Live Review: Kurt Vile & The Violators, Twerps

4 January 2016 | 1:34 pm | Hannah Blackburn

The celebrated US troubadour leaves Melbourne fans hoarse with ebullience at the city's Forum Theatre

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The Forum is packed out early, filled with a sea of people who are eager to see every second of the authentic talent, Kurt Vile. Before he begins, however, Twerps are warmly welcomed, and punch out perfect crisp pop bangers like I Don’t Mind and Back To You. These particular tracks get the crowd moving, and establish a great energy throughout the room.

Without a long delay, Kurt Vile walks out, already playing the opening track Dust Bunnies, and immediately we notice he’s sporting a shirt that says “What’s Up Kooks”, the same one he’s been wearing his whole tour. Next up, Vile swaps his electric guitar for the banjo and perfectly executes his song I’m An Outlaw. This exchange seems to be a theme throughout the show, and when his band leaves for Stand Inside, he is handed his acoustic guitar to intimately sing a love song that leaves the audience in a stunned silence. Another thing to note about Stand Inside is that Vile slyly references folk songs that have come before him, played by such artists as Paul Simon and Bob Dylan, perhaps indicating that there will always be a calling for him to write and draw influence from musicians that have come before him.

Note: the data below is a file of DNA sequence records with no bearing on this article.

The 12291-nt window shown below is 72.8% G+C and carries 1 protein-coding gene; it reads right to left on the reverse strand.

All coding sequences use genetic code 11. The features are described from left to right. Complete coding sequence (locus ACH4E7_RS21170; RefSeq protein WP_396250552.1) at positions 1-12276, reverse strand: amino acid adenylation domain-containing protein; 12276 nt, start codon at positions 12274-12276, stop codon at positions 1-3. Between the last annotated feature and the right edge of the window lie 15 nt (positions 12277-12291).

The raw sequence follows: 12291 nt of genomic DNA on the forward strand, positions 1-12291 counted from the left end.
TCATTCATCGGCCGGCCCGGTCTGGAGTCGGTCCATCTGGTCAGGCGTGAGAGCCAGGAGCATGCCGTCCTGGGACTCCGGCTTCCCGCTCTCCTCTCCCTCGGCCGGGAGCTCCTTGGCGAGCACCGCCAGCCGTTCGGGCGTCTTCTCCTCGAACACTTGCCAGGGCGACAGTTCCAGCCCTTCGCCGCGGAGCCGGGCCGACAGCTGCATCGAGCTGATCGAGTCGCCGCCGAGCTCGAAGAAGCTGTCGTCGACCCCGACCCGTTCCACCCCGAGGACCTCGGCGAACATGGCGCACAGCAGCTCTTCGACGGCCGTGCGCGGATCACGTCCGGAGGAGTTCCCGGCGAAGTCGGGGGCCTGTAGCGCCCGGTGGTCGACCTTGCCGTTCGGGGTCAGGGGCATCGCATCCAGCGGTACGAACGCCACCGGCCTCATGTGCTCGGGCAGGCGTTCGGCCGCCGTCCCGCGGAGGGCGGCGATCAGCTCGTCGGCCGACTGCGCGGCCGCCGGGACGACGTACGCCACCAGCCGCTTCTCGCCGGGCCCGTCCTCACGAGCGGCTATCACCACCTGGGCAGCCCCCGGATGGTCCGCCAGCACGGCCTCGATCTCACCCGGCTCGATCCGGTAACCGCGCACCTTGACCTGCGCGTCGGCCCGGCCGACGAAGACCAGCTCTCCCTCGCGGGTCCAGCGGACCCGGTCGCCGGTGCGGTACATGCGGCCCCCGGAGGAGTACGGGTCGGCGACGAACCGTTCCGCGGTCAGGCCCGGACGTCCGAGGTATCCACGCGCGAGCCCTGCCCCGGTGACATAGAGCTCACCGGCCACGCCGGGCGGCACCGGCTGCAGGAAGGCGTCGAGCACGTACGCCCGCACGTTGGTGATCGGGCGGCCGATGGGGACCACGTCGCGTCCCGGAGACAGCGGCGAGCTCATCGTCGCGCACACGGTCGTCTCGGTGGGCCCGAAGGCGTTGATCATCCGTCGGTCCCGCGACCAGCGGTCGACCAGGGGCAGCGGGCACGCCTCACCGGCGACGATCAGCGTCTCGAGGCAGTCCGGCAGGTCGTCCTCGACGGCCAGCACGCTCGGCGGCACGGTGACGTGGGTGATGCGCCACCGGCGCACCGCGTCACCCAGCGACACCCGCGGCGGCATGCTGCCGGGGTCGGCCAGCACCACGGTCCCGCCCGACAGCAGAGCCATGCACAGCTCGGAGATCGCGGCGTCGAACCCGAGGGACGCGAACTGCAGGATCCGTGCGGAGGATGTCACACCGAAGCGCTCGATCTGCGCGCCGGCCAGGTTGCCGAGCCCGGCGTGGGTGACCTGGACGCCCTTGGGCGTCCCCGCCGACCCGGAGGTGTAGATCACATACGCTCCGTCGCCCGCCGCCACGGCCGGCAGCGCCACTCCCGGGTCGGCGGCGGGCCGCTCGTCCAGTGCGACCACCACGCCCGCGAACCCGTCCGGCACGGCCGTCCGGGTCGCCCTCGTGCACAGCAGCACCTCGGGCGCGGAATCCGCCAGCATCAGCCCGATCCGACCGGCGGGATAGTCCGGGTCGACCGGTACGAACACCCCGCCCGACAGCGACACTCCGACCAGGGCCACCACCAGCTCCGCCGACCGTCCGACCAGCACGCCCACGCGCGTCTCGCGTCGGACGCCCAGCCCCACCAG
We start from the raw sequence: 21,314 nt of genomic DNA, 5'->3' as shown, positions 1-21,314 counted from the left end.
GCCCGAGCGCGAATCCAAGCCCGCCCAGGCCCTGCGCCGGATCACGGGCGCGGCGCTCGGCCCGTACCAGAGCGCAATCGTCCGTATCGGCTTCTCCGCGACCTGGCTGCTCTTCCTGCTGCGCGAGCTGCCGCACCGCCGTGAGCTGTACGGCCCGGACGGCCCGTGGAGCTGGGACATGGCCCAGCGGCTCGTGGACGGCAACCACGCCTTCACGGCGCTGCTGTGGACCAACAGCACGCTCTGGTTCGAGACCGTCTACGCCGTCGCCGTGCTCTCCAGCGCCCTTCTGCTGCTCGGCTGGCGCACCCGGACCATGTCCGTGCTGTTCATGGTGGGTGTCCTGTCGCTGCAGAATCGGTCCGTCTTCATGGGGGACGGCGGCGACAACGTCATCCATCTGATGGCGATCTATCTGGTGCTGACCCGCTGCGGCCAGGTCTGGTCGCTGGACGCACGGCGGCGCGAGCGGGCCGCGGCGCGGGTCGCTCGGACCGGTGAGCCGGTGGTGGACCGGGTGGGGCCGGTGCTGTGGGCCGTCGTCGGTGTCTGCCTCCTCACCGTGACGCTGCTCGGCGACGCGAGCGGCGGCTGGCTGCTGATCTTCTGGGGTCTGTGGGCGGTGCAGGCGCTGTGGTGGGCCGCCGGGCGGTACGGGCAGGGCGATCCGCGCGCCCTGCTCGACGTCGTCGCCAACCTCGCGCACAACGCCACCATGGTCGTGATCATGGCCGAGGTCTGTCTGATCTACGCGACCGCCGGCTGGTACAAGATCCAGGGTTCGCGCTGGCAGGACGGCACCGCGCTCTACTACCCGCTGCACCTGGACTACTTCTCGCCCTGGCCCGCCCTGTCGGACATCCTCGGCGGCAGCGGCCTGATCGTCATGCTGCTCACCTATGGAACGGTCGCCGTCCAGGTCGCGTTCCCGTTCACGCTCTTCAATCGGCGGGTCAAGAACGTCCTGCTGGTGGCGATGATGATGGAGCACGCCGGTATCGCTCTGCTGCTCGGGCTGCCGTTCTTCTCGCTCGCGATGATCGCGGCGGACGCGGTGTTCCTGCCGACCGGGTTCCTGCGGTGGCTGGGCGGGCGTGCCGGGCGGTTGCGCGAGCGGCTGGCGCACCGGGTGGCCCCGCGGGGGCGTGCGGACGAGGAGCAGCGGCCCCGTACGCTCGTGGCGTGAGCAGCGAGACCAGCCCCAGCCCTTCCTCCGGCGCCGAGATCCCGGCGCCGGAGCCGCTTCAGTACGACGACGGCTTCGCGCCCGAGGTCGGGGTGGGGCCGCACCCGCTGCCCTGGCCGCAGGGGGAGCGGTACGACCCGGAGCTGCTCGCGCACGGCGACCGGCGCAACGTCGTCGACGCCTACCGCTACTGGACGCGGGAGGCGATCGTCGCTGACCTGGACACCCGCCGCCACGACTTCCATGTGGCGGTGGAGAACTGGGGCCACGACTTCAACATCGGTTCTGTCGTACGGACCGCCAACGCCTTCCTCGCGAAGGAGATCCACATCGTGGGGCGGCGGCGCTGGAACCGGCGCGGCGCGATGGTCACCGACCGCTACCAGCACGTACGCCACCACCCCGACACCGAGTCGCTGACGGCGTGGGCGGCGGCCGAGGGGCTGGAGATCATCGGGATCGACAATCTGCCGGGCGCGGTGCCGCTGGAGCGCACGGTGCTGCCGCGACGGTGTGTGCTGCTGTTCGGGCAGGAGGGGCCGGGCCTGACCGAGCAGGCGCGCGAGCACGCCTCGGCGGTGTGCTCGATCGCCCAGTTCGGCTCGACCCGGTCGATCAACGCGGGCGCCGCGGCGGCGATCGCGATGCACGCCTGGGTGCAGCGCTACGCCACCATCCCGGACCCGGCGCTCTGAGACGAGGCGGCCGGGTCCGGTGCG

Vile shapes his albums in a unique way, managing to seamlessly merge plugged in, classic-rock sounding tunes such as Pretty Pimpin’, with solo acoustic, fingerpicking numbers like All In A Daze Work. His performance delivered the same pattern, and Vile’s songs were well received, whether they were taken from his latest album b’lieve i’m goin down… or from his many other releases over the last decade. This was particularly evident when Vile finished his set with Freak Train, an older song of his that grew louder and louder until Vile swapped his Jaguar for the Martin acoustic and seamlessly transitioned into the closing track off his new album, Wild Imagination.

Vile and the band left the stage and only returned after everyone in the packed out Forum Theatre had cheered and stomped and screamed themselves hoarse. He finished the night standing alone on stage, face hidden behind his long locks of hair, the crowd only occasionally catching glimpses of that wry smile that has come to be a defining feature of the slacker-rock icon. When he struck his last chord, announced, “I’ll see you all out on the street,” and walked off stage, he had the crowd in a daze, leaving them to reacquaint themselves with the world outside the one of his making.

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